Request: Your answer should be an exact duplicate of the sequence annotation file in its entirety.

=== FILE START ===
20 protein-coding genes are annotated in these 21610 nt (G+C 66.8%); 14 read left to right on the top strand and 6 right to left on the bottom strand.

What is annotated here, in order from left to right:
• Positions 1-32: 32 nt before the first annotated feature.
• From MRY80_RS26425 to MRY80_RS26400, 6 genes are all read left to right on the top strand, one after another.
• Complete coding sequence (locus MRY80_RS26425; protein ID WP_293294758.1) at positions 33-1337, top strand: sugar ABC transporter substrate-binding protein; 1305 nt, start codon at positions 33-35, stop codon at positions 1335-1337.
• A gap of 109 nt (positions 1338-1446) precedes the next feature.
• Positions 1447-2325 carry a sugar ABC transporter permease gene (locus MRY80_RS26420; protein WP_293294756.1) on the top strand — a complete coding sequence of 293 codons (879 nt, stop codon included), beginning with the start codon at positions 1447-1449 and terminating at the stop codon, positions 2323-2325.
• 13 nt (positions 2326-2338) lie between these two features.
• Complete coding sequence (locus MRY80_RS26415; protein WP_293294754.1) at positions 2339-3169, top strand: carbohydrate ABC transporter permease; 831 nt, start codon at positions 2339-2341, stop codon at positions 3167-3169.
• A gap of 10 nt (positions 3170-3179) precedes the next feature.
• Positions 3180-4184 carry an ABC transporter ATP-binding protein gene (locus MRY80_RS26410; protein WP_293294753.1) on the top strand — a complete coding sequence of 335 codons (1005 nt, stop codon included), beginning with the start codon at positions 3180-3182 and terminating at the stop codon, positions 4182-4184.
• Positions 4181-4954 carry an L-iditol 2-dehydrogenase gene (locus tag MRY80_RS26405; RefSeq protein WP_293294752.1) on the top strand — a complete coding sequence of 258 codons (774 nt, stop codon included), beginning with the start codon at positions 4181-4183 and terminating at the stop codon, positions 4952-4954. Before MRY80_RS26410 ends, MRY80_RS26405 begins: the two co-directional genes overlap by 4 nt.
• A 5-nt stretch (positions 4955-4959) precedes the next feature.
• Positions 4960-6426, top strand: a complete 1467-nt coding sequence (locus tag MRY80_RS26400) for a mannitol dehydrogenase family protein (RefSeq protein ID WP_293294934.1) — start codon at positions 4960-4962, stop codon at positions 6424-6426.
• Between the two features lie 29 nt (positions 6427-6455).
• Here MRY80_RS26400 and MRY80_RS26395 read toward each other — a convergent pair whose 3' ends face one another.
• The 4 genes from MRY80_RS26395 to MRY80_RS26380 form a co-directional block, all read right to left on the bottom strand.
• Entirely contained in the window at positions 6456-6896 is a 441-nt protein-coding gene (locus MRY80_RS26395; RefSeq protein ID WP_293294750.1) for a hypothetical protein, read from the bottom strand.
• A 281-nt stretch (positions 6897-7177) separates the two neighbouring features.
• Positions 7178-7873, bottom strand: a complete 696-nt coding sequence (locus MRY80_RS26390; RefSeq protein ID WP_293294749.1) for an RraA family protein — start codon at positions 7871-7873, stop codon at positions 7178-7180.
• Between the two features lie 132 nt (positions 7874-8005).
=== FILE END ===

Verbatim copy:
20 protein-coding genes are annotated in these 21610 nt (G+C 66.8%); 14 read left to right on the top strand and 6 right to left on the bottom strand.

What is annotated here, in order from left to right:
• Positions 1-32: 32 nt before the first annotated feature.
• From MRY80_RS26425 to MRY80_RS26400, 6 genes are all read left to right on the top strand, one after another.
• Complete coding sequence (locus MRY80_RS26425; protein ID WP_293294758.1) at positions 33-1337, top strand: sugar ABC transporter substrate-binding protein; 1305 nt, start codon at positions 33-35, stop codon at positions 1335-1337.
• A gap of 109 nt (positions 1338-1446) precedes the next feature.
• Positions 1447-2325 carry a sugar ABC transporter permease gene (locus MRY80_RS26420; protein WP_293294756.1) on the top strand — a complete coding sequence of 293 codons (879 nt, stop codon included), beginning with the start codon at positions 1447-1449 and terminating at the stop codon, positions 2323-2325.
• 13 nt (positions 2326-2338) lie between these two features.
• Complete coding sequence (locus MRY80_RS26415; protein WP_293294754.1) at positions 2339-3169, top strand: carbohydrate ABC transporter permease; 831 nt, start codon at positions 2339-2341, stop codon at positions 3167-3169.
• A gap of 10 nt (positions 3170-3179) precedes the next feature.
• Positions 3180-4184 carry an ABC transporter ATP-binding protein gene (locus MRY80_RS26410; protein WP_293294753.1) on the top strand — a complete coding sequence of 335 codons (1005 nt, stop codon included), beginning with the start codon at positions 3180-3182 and terminating at the stop codon, positions 4182-4184.
• Positions 4181-4954 carry an L-iditol 2-dehydrogenase gene (locus tag MRY80_RS26405; RefSeq protein WP_293294752.1) on the top strand — a complete coding sequence of 258 codons (774 nt, stop codon included), beginning with the start codon at positions 4181-4183 and terminating at the stop codon, positions 4952-4954. Before MRY80_RS26410 ends, MRY80_RS26405 begins: the two co-directional genes overlap by 4 nt.
• A 5-nt stretch (positions 4955-4959) precedes the next feature.
• Positions 4960-6426, top strand: a complete 1467-nt coding sequence (locus tag MRY80_RS26400) for a mannitol dehydrogenase family protein (RefSeq protein ID WP_293294934.1) — start codon at positions 4960-4962, stop codon at positions 6424-6426.
• Between the two features lie 29 nt (positions 6427-6455).
• Here MRY80_RS26400 and MRY80_RS26395 read toward each other — a convergent pair whose 3' ends face one another.
• The 4 genes from MRY80_RS26395 to MRY80_RS26380 form a co-directional block, all read right to left on the bottom strand.
• Entirely contained in the window at positions 6456-6896 is a 441-nt protein-coding gene (locus MRY80_RS26395; RefSeq protein ID WP_293294750.1) for a hypothetical protein, read from the bottom strand.
• A 281-nt stretch (positions 6897-7177) separates the two neighbouring features.
• Positions 7178-7873, bottom strand: a complete 696-nt coding sequence (locus MRY80_RS26390; RefSeq protein ID WP_293294749.1) for an RraA family protein — start codon at positions 7871-7873, stop codon at positions 7178-7180.
• Between the two features lie 132 nt (positions 7874-8005).